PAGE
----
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Why Bombers Are Key to Nuke Modernization; Think Russia, North Korea, China

Posted by Adam Lowther on


B-2 with B-61 other weapons

B-2 with B-61 and other weapons

 

Opponents of nuclear modernization worry that the presidential elections this year could end their hopes of killing a number of nuclear modernization programs—such as the Long Range Stand-Off cruise missile (LRSO) and the B-61 Mod 12 life extension program. Unfortunately for nuclear minimalists and abolitionists, President Obama has been true to his word and continued to support nuclear modernization, which he agreed to in order to win Republican support for ratification of the New Start Treaty (2010). Russia, China, and North Korea’s aggressive actions have helped insure Obama continues to support nuclear modernization.

These programs are not a waste of taxpayer dollars as some suggest. Instead, they are a central tool in the daily use of nuclear weapons to maintain a credible strategic deterrent. With the bomber force set to employ both the LRSO and the B-61 Mod 12, it offers perhaps the best example of why nuclear modernization offers tangible benefits to the nation.

The North Korean Example

Twice over the past three years, the United States has responded to North Korea’s escalatory actions with long-range show-of-presence missions flown by Air Force’s B-2s and B-52s. In December 2012, North Korea tested a long-range rocket, which was followed with a nuclear test on February 12, 2013.

Then, as South Korea and the United States prepared for its semi-annual joint exercise on the Korean peninsula, North Korea continued to sabre rattle by declaring the exercises were  preparation for nuclear war.  The North Korean government even went so far as to reiterate its stance that the 1953 armistice was invalid. As tensions escalated, the United States launched two B-2 stealth bombers from the United States on a round-robin mission across the South Korean peninsula. The B-2s flew over South Korea and dropped practice munitions on one of the South’s ranges during the exercise while being escorted by South Korean fighters. Tensions eased afterwards, but only temporarily.

Similarly, two days before Kim Jong-Un’s birthday the North Korean government claimed it tested a hydrogen bomb. Just a few days later, Pacific Command (PACOM) dispatched a B-52 to fly over South Korea in formation with South Korean fighter aircraft.

Deterrence is not a one-time action, but a daily effort that requires the right tools to prevent escalatory behavior from turning into conflict. Thus, when the Air Force sends its B-52s or B-2s to South Korea as a warning to the North, it is important that our adversaries know these aircraft possess the latest nuclear cruise missiles and highly accurate nuclear bombs.

It is this knowledge that makes assurance and deterrence missions flown in response to escalatory actions credible. It is because of American capability that Adm. Harry Harris, commander of PACOM, can credibly say: “This was a demonstration of the ironclad US commitment to our allies in South Korea, in Japan, and to the defense of the American homeland.”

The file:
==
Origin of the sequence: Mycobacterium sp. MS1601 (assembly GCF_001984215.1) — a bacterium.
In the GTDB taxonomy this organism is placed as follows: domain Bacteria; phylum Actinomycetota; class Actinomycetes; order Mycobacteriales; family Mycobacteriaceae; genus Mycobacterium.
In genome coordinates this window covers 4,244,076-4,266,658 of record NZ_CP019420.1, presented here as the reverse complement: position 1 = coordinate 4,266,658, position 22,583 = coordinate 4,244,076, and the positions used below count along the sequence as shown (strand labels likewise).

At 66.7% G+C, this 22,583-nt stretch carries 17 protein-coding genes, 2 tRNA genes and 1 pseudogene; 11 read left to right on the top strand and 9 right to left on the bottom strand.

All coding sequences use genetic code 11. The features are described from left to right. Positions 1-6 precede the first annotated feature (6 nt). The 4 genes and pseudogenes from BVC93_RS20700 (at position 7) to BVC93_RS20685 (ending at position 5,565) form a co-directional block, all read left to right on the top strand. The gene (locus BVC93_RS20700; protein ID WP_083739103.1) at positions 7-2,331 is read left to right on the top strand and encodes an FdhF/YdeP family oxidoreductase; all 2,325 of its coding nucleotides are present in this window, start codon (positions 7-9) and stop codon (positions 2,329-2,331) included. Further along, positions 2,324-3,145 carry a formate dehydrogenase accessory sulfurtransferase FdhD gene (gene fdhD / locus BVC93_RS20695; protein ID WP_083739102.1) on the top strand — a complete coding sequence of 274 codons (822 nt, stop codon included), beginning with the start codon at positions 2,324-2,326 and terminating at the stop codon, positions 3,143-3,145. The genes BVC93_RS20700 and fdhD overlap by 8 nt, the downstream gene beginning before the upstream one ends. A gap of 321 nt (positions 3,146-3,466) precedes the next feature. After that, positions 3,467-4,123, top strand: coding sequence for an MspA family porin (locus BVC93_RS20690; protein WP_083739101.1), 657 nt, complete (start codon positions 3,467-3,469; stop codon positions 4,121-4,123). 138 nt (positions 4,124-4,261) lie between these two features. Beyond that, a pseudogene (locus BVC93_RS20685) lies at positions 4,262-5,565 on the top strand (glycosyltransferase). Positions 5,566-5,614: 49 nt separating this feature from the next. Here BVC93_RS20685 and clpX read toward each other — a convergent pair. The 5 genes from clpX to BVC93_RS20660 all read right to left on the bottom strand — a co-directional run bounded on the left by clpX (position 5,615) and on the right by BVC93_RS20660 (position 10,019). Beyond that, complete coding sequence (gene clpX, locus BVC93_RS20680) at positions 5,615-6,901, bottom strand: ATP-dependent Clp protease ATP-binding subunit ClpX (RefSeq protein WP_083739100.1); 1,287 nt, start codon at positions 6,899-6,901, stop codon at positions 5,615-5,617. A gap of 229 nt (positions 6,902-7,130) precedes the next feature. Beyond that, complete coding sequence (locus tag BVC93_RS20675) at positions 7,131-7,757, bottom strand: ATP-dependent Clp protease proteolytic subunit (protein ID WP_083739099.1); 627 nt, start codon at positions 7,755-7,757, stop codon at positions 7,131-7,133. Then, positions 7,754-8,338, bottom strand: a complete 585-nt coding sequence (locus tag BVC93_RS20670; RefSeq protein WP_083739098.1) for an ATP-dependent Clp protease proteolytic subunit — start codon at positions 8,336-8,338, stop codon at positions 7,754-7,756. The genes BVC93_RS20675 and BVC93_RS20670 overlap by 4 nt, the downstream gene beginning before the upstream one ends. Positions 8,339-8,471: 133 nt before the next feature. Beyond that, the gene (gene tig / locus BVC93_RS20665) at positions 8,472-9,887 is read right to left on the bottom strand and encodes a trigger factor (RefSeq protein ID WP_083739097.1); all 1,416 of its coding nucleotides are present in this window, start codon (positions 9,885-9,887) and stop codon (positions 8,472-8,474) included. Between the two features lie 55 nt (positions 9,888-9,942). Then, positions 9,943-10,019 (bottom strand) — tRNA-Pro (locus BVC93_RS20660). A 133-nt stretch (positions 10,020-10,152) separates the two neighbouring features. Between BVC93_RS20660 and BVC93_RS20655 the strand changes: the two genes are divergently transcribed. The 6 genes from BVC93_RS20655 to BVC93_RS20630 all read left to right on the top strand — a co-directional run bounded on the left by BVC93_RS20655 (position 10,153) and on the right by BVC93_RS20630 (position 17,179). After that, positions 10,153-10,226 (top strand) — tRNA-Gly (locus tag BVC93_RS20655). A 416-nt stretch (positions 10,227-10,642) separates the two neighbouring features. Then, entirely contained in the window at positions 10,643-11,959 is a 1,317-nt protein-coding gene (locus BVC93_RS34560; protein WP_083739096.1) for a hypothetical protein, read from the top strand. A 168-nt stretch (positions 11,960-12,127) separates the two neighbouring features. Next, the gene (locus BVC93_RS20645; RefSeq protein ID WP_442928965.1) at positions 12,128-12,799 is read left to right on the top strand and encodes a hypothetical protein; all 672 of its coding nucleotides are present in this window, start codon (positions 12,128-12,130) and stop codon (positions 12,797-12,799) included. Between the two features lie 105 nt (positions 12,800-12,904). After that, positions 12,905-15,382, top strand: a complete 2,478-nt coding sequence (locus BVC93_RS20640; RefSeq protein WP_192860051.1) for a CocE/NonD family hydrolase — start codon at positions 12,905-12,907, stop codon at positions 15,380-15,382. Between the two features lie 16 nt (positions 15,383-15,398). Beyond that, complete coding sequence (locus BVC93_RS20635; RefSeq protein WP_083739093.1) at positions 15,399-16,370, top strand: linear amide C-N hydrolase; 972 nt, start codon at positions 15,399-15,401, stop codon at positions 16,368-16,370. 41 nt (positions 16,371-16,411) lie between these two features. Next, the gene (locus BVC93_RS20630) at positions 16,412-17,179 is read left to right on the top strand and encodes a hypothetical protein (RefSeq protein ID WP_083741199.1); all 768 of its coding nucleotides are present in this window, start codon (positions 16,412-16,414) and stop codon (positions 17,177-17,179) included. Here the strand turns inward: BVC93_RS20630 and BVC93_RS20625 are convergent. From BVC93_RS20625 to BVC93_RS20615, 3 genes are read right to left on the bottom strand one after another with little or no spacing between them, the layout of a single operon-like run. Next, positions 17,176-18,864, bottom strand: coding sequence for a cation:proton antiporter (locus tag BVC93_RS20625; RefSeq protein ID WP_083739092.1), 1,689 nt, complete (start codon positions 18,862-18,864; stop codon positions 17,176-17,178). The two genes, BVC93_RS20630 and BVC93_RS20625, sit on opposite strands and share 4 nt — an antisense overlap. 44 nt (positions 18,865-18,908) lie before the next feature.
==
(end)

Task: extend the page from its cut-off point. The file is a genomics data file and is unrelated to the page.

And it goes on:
The larger diplomatic message that the United States seeks to send is reliant on the nation having both the capability and the will to carry out any threats. Given that the relationship between North Korea and the United States is extremely complex, it is all the more important that North Korea know how seriously the United States takes its nuclear arsenal and its obligation to protect South Korea.

Nuclear modernization and the use of nuclear capable bombers not only signal to North Korea our capability and will, they also signal to other nations in the region who may wonder whether American words have meaning when the stakes are high.

While the nuclear mission of our bombers may sometimes invoke the macabre image of nuclear weapons destroying cities, it is this very image that aids the United States in ensuring deterrence does not fail. It is worth remembering that the bomber is the only leg of the nuclear triad that can effectively signal American intent to an adversary. Neither intercontinental nor submarine launched ballistic missiles can do so. And when paired with a modernization program for the very weapons that will inflict great pain, the United States is more credible when sending the desired signal.

Although some opponents of nuclear modernization and the bomber leg of the nuclear triad suggest that a nuclear capable bomber and new or modernized weapons are unnecessary, the simple fact remains—no other leg of the triad can daily serve as a visible signal of American resolve. Given that the North Koreans are fond of testing such resolve; can we really afford not to maintain a capable bomber force with the most advanced nuclear weapons?

Maj. Chris Winklepleck serves in the 608 Air Operations Center at Barksdale Air Force Base. Adam Lowther is Director of the School of Advanced Nuclear Deterrence Studies. The views expressed in this article are those of the authors and do not necessarily reflect the official policy or position of the Air Force, the Defense Department or the U.S. Government.

 

 

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